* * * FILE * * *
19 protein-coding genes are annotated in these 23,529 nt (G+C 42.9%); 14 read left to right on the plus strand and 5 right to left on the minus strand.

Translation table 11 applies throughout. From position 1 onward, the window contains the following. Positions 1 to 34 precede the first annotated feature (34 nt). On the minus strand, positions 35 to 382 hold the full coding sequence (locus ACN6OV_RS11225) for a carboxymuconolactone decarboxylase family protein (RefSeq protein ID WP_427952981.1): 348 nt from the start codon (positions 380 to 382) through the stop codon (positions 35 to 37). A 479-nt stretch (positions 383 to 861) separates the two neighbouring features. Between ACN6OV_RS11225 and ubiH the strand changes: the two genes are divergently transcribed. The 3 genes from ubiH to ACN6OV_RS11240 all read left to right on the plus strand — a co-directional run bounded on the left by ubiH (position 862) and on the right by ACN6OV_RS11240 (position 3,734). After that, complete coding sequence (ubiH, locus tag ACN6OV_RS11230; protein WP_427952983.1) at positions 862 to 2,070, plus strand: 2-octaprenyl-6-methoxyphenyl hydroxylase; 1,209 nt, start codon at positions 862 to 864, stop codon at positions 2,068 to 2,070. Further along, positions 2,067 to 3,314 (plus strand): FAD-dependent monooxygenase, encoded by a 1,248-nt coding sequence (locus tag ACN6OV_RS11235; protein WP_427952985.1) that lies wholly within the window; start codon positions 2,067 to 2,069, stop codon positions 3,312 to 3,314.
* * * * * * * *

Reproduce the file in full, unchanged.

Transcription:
19 protein-coding genes are annotated in these 23,529 nt (G+C 42.9%); 14 read left to right on the plus strand and 5 right to left on the minus strand.

Translation table 11 applies throughout. From position 1 onward, the window contains the following. Positions 1 to 34 precede the first annotated feature (34 nt). On the minus strand, positions 35 to 382 hold the full coding sequence (locus ACN6OV_RS11225) for a carboxymuconolactone decarboxylase family protein (RefSeq protein ID WP_427952981.1): 348 nt from the start codon (positions 380 to 382) through the stop codon (positions 35 to 37). A 479-nt stretch (positions 383 to 861) separates the two neighbouring features. Between ACN6OV_RS11225 and ubiH the strand changes: the two genes are divergently transcribed. The 3 genes from ubiH to ACN6OV_RS11240 all read left to right on the plus strand — a co-directional run bounded on the left by ubiH (position 862) and on the right by ACN6OV_RS11240 (position 3,734). After that, complete coding sequence (ubiH, locus tag ACN6OV_RS11230; protein WP_427952983.1) at positions 862 to 2,070, plus strand: 2-octaprenyl-6-methoxyphenyl hydroxylase; 1,209 nt, start codon at positions 862 to 864, stop codon at positions 2,068 to 2,070. Further along, positions 2,067 to 3,314 (plus strand): FAD-dependent monooxygenase, encoded by a 1,248-nt coding sequence (locus tag ACN6OV_RS11235; protein WP_427952985.1) that lies wholly within the window; start codon positions 2,067 to 2,069, stop codon positions 3,312 to 3,314.